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67

From the Apple Support database article regarding network connection priority: If you connect to the Internet or a network in several different ways (using Wi-Fi or Ethernet, for example), you can change the order of the network port configurations your computer tries when connecting to the Internet or network. If there are multiple active ...


45

It's in your Network Preferences. Here's screen shots from 10.7.3. Access the settings from the gear at the bottom of the network type sidebar. Choose "Set Service Order..." to drag them into the preferred order.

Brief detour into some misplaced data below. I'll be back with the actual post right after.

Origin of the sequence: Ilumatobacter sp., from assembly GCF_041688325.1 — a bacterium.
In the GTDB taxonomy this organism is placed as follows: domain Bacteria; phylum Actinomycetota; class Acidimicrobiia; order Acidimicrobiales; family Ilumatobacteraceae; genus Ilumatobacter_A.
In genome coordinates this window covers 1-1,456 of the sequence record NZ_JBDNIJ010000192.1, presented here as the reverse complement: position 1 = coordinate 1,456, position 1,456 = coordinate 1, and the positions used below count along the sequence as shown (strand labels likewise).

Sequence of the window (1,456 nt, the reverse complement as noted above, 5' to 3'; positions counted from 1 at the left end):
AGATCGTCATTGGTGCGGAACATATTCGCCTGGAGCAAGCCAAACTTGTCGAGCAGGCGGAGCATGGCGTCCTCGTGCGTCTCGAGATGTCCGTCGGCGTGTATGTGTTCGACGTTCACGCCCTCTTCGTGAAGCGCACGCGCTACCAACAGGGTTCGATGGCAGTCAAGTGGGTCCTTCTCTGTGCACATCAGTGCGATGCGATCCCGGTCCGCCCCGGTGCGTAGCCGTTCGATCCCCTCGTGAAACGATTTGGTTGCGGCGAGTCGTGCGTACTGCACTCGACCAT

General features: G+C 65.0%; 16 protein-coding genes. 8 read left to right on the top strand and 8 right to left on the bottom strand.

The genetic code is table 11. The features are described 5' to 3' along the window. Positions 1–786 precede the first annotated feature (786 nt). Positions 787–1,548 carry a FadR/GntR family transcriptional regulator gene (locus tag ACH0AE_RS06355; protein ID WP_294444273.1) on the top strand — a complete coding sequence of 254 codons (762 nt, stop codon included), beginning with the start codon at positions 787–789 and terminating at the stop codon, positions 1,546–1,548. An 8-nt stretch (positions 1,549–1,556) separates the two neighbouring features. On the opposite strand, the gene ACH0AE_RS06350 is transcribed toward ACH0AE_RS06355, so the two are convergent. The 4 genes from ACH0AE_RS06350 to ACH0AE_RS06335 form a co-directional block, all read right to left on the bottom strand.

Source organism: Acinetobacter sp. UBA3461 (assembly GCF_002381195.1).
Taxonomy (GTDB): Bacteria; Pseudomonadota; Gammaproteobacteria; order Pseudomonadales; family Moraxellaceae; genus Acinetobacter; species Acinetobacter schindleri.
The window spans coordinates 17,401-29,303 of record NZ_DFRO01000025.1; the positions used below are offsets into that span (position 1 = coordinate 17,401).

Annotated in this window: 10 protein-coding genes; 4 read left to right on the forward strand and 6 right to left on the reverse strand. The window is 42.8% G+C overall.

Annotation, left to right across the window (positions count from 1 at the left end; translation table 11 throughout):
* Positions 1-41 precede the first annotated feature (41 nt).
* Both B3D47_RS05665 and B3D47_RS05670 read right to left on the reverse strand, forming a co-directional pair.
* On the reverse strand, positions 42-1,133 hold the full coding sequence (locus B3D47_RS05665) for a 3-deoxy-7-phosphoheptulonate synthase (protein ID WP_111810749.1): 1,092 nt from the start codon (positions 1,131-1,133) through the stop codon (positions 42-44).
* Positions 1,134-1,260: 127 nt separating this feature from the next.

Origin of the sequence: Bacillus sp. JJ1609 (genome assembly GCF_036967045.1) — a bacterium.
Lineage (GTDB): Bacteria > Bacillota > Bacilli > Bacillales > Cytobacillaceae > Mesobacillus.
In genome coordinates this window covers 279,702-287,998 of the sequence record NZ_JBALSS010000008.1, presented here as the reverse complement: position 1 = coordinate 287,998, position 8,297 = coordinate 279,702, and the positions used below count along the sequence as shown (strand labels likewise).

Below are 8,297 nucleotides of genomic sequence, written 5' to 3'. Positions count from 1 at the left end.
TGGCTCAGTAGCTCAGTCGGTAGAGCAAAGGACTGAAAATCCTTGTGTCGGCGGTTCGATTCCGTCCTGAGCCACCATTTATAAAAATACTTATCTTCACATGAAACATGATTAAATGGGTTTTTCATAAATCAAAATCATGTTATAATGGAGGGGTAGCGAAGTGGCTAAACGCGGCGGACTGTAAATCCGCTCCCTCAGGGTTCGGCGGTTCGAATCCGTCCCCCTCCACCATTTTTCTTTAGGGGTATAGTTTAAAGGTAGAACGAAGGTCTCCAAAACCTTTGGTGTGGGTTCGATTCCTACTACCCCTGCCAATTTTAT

18

If you wanted to connect to two different networks you could use this. So say you had an internal network which you had your own computers all linked to but were not connected to the internet, you could use one port to connect to this network. Then you could connect the other port to a broadband router/modem and access the internet on your Mac Pro. It's ...


13

First of all, connect the adapter and reboot. In many cases, it will solve the problem. You need to reboot because the adapter is not hot-pluggable. For the same reason, if you remove and re-insert the adapter, it won't work until you reboot. If you still have difficulties, I've found driver information while looking at the Thunderbolt to Gigabit Ethernet ...


11

Gigabit ethernet to gigabit ethernet. Next would be FireWire 800 to FireWire 800. Thunderbolt target disk mode is testing to be equivalent to FireWire 800 in target disk mode. It looks like the OS can keep a gigabit link fuller than target disk mode is able, even when the target mode link has vastly higher bandwidth available.


11